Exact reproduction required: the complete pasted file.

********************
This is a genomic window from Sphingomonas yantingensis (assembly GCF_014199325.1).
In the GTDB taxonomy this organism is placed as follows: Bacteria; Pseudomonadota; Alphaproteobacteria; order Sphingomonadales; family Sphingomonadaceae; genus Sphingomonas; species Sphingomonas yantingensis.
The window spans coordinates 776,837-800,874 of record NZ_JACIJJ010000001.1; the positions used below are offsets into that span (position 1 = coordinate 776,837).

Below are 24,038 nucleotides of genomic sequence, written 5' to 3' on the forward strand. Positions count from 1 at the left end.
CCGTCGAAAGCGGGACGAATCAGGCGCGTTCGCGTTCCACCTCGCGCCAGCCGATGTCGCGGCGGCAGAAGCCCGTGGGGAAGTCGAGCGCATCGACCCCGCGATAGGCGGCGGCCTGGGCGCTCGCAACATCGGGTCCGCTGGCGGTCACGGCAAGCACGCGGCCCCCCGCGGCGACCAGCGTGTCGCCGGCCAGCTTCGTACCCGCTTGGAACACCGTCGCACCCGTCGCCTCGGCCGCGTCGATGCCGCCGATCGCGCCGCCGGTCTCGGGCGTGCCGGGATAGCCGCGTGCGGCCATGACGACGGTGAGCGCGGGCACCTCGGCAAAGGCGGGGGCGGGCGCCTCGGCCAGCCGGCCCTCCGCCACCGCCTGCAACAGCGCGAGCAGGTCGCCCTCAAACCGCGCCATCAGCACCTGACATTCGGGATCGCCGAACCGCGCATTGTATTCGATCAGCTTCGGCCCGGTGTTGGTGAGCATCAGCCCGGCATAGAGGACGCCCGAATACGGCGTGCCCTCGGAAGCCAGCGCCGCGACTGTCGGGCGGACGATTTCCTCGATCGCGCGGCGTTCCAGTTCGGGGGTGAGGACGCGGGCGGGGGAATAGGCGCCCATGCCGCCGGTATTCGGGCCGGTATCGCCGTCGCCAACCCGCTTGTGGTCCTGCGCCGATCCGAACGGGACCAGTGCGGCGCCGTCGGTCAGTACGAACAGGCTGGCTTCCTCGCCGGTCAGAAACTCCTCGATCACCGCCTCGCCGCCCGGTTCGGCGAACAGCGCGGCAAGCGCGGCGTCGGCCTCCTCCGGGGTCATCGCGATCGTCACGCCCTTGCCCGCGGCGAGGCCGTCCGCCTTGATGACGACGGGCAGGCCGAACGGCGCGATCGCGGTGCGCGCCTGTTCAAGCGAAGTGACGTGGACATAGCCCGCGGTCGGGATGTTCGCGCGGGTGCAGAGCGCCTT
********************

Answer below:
This is a genomic window from Sphingomonas yantingensis (assembly GCF_014199325.1).
In the GTDB taxonomy this organism is placed as follows: Bacteria; Pseudomonadota; Alphaproteobacteria; order Sphingomonadales; family Sphingomonadaceae; genus Sphingomonas; species Sphingomonas yantingensis.
The window spans coordinates 776,837-800,874 of record NZ_JACIJJ010000001.1; the positions used below are offsets into that span (position 1 = coordinate 776,837).

Below are 24,038 nucleotides of genomic sequence, written 5' to 3' on the forward strand. Positions count from 1 at the left end.
CCGTCGAAAGCGGGACGAATCAGGCGCGTTCGCGTTCCACCTCGCGCCAGCCGATGTCGCGGCGGCAGAAGCCCGTGGGGAAGTCGAGCGCATCGACCCCGCGATAGGCGGCGGCCTGGGCGCTCGCAACATCGGGTCCGCTGGCGGTCACGGCAAGCACGCGGCCCCCCGCGGCGACCAGCGTGTCGCCGGCCAGCTTCGTACCCGCTTGGAACACCGTCGCACCCGTCGCCTCGGCCGCGTCGATGCCGCCGATCGCGCCGCCGGTCTCGGGCGTGCCGGGATAGCCGCGTGCGGCCATGACGACGGTGAGCGCGGGCACCTCGGCAAAGGCGGGGGCGGGCGCCTCGGCCAGCCGGCCCTCCGCCACCGCCTGCAACAGCGCGAGCAGGTCGCCCTCAAACCGCGCCATCAGCACCTGACATTCGGGATCGCCGAACCGCGCATTGTATTCGATCAGCTTCGGCCCGGTGTTGGTGAGCATCAGCCCGGCATAGAGGACGCCCGAATACGGCGTGCCCTCGGAAGCCAGCGCCGCGACTGTCGGGCGGACGATTTCCTCGATCGCGCGGCGTTCCAGTTCGGGGGTGAGGACGCGGGCGGGGGAATAGGCGCCCATGCCGCCGGTATTCGGGCCGGTATCGCCGTCGCCAACCCGCTTGTGGTCCTGCGCCGATCCGAACGGGACCAGTGCGGCGCCGTCGGTCAGTACGAACAGGCTGGCTTCCTCGCCGGTCAGAAACTCCTCGATCACCGCCTCGCCGCCCGGTTCGGCGAACAGCGCGGCAAGCGCGGCGTCGGCCTCCTCCGGGGTCATCGCGATCGTCACGCCCTTGCCCGCGGCGAGGCCGTCCGCCTTGATGACGACGGGCAGGCCGAACGGCGCGATCGCGGTGCGCGCCTGTTCAAGCGAAGTGACGTGGACATAGCCCGCGGTCGGGATGTTCGCGCGGGTGCAGAGCGCCTT